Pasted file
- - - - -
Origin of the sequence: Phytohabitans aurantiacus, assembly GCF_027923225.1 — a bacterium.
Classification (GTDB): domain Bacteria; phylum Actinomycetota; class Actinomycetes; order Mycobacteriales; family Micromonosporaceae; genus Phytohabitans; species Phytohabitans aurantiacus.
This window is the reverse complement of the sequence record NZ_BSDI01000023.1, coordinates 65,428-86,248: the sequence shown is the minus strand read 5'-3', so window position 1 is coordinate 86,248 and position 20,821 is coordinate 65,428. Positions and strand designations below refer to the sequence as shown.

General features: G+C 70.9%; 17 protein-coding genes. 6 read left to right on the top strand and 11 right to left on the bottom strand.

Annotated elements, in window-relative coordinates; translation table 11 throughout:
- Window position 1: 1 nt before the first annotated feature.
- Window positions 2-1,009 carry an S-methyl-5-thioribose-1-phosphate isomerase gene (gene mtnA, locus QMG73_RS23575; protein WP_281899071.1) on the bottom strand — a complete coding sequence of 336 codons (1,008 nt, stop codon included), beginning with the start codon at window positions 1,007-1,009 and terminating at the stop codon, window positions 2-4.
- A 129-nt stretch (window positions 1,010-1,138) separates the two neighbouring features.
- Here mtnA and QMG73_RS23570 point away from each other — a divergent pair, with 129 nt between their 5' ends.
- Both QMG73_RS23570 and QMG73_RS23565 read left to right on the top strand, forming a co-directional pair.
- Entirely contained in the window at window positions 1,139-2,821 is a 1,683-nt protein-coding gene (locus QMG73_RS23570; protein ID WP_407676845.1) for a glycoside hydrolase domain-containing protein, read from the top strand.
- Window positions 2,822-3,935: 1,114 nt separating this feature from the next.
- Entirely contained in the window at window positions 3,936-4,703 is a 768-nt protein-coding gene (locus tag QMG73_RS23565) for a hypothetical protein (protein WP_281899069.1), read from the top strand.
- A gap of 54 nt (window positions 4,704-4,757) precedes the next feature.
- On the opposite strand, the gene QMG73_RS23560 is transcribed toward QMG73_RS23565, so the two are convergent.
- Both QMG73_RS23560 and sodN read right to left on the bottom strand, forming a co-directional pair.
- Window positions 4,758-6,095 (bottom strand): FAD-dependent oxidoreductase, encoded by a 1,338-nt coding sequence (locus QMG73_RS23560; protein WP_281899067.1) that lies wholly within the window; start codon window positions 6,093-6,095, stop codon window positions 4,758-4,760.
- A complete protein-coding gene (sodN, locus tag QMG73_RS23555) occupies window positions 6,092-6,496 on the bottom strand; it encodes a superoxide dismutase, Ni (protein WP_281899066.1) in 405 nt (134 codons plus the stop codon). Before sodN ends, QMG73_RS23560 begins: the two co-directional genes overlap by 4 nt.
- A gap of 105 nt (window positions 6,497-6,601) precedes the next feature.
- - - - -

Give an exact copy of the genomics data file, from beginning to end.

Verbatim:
Origin of the sequence: Phytohabitans aurantiacus, assembly GCF_027923225.1 — a bacterium.
Classification (GTDB): domain Bacteria; phylum Actinomycetota; class Actinomycetes; order Mycobacteriales; family Micromonosporaceae; genus Phytohabitans; species Phytohabitans aurantiacus.
This window is the reverse complement of the sequence record NZ_BSDI01000023.1, coordinates 65,428-86,248: the sequence shown is the minus strand read 5'-3', so window position 1 is coordinate 86,248 and position 20,821 is coordinate 65,428. Positions and strand designations below refer to the sequence as shown.

General features: G+C 70.9%; 17 protein-coding genes. 6 read left to right on the top strand and 11 right to left on the bottom strand.

Annotated elements, in window-relative coordinates; translation table 11 throughout:
- Window position 1: 1 nt before the first annotated feature.
- Window positions 2-1,009 carry an S-methyl-5-thioribose-1-phosphate isomerase gene (gene mtnA, locus QMG73_RS23575; protein WP_281899071.1) on the bottom strand — a complete coding sequence of 336 codons (1,008 nt, stop codon included), beginning with the start codon at window positions 1,007-1,009 and terminating at the stop codon, window positions 2-4.
- A 129-nt stretch (window positions 1,010-1,138) separates the two neighbouring features.
- Here mtnA and QMG73_RS23570 point away from each other — a divergent pair, with 129 nt between their 5' ends.
- Both QMG73_RS23570 and QMG73_RS23565 read left to right on the top strand, forming a co-directional pair.
- Entirely contained in the window at window positions 1,139-2,821 is a 1,683-nt protein-coding gene (locus QMG73_RS23570; protein ID WP_407676845.1) for a glycoside hydrolase domain-containing protein, read from the top strand.
- Window positions 2,822-3,935: 1,114 nt separating this feature from the next.
- Entirely contained in the window at window positions 3,936-4,703 is a 768-nt protein-coding gene (locus tag QMG73_RS23565) for a hypothetical protein (protein WP_281899069.1), read from the top strand.
- A gap of 54 nt (window positions 4,704-4,757) precedes the next feature.
- On the opposite strand, the gene QMG73_RS23560 is transcribed toward QMG73_RS23565, so the two are convergent.
- Both QMG73_RS23560 and sodN read right to left on the bottom strand, forming a co-directional pair.
- Window positions 4,758-6,095 (bottom strand): FAD-dependent oxidoreductase, encoded by a 1,338-nt coding sequence (locus QMG73_RS23560; protein WP_281899067.1) that lies wholly within the window; start codon window positions 6,093-6,095, stop codon window positions 4,758-4,760.
- A complete protein-coding gene (sodN, locus tag QMG73_RS23555) occupies window positions 6,092-6,496 on the bottom strand; it encodes a superoxide dismutase, Ni (protein WP_281899066.1) in 405 nt (134 codons plus the stop codon). Before sodN ends, QMG73_RS23560 begins: the two co-directional genes overlap by 4 nt.
- A gap of 105 nt (window positions 6,497-6,601) precedes the next feature.